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Italian sculptor Antonio Capellano created Lady Baltimore -- one of the oldest monumental sculptures in the country. According to Wyeth, he was a pupil of Canova. As early as 1815 he was in New York, going from that city to Baltimore, Maryland, at the request of Maximillian Godefroy, the architect of the Battle Monument of that city. Previous to his engagement he secured a commission for the execution of two panels in bas-relief upon the front of St. Paul's Church, of which Robert Cary Long was the architect. These two works, Moses with the tables of the Law and Christ Breaking Bread, were executed for the sum of $1,000, and completed before his employement upon the Battle Monument. The ladder is evidenced by vouchers in the possession of the Maryland Historical Society.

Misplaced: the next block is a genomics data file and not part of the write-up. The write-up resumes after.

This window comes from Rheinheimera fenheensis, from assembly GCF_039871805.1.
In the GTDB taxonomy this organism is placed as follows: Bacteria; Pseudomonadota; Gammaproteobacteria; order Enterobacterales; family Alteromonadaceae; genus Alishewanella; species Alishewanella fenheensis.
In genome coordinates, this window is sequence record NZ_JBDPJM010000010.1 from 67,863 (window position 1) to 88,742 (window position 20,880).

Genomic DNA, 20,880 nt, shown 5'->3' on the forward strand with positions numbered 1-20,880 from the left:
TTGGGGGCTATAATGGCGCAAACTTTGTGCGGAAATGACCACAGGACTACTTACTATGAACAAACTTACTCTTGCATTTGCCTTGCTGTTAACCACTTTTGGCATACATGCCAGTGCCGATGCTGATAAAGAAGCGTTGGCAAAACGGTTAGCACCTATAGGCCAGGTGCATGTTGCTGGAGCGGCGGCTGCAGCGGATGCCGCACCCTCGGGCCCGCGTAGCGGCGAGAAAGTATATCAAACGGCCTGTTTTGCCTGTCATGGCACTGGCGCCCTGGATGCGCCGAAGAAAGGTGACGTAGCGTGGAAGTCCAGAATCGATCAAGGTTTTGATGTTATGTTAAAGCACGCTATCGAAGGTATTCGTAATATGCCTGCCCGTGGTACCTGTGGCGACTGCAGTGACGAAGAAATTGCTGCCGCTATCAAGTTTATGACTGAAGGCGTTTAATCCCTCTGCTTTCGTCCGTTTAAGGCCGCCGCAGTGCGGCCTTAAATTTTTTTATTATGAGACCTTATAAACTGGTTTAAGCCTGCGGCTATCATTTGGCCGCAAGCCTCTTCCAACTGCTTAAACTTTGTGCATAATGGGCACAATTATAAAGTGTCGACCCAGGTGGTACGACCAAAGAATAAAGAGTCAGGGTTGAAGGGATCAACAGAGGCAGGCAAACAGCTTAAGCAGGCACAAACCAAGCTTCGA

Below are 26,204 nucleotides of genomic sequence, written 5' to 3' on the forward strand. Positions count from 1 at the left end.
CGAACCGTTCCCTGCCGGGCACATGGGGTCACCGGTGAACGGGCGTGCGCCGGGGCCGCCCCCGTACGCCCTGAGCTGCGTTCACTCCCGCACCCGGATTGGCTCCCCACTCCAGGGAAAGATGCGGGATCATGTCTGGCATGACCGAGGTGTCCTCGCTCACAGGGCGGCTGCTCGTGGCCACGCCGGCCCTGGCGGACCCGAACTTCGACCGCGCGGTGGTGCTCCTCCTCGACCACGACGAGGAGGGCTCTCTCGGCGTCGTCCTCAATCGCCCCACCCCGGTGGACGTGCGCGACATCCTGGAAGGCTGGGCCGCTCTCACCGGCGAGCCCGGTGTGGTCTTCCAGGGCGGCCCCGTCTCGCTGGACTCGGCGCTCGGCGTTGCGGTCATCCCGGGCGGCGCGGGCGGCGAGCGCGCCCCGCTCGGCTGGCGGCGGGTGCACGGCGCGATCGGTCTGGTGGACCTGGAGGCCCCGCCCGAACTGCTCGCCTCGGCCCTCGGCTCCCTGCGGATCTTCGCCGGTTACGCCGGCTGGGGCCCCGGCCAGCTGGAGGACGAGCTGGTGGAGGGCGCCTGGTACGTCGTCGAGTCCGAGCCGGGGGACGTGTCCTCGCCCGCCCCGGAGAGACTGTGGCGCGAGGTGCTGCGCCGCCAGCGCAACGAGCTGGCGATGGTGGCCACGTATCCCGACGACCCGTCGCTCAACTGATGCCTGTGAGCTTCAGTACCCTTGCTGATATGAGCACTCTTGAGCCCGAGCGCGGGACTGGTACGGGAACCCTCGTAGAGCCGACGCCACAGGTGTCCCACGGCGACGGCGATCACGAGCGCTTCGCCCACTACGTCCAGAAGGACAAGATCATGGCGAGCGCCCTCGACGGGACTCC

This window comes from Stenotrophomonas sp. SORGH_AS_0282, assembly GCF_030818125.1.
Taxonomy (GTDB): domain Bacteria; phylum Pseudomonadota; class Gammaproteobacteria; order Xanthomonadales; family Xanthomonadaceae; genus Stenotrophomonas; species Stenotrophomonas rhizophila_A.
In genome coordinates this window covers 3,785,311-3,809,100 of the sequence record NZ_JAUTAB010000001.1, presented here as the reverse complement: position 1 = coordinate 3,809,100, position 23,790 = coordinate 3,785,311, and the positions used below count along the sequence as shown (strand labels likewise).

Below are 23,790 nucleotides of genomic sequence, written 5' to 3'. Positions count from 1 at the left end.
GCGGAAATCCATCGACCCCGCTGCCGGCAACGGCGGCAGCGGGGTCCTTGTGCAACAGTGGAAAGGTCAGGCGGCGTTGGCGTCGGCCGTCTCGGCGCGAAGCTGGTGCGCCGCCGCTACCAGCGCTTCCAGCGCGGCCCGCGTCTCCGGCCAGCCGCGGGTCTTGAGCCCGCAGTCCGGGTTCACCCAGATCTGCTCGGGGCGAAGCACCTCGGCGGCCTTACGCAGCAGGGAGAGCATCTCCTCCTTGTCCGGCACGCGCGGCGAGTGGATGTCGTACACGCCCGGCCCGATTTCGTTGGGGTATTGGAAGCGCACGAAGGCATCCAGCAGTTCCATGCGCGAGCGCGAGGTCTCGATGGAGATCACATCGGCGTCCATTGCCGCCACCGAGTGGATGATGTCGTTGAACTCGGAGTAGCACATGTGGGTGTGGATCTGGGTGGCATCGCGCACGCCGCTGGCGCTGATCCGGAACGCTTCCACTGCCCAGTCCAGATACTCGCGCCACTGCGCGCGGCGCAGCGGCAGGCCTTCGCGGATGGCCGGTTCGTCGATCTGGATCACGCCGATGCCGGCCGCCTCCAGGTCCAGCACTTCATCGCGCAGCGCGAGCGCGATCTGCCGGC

In September 1817, Capellano, writing from Baltimore to James Madison at Montpellier, solicits a commission for a marble bust of James Madison, an arrangement which he was unable to complete. From the report of the Commissioner of Public Buildings for the year 1827, it is found that Capellano was then employed as a sculptor at the Capitol at a salary of $1,500 per annum.

By a proposal dated Washington, May 22, 1827, he offered to execute a colossal statue of Washington for the Washington Monument at Baltimore for $12,000.

His identified work at the Capitol consists of a bas-relief over the Rogers' bronze door, east portico of the Rotunda, and the bas-relief Preservation of Capt. John Smith by Pocahontas, over the west entrance of the Rotunda.

Rembrandt Peale in his Reminescences refers to an acquaintance with Capellano while in Baltimore in 1815 and to meeting him in the Boboli Gardens in Florence in 1830. Capellano was at the time a resident of Florence, having saved enough money during his visits to America to purchase a residence there, where he seemed at that time to be living a prosperous life.

From: "United States Congressional serial set"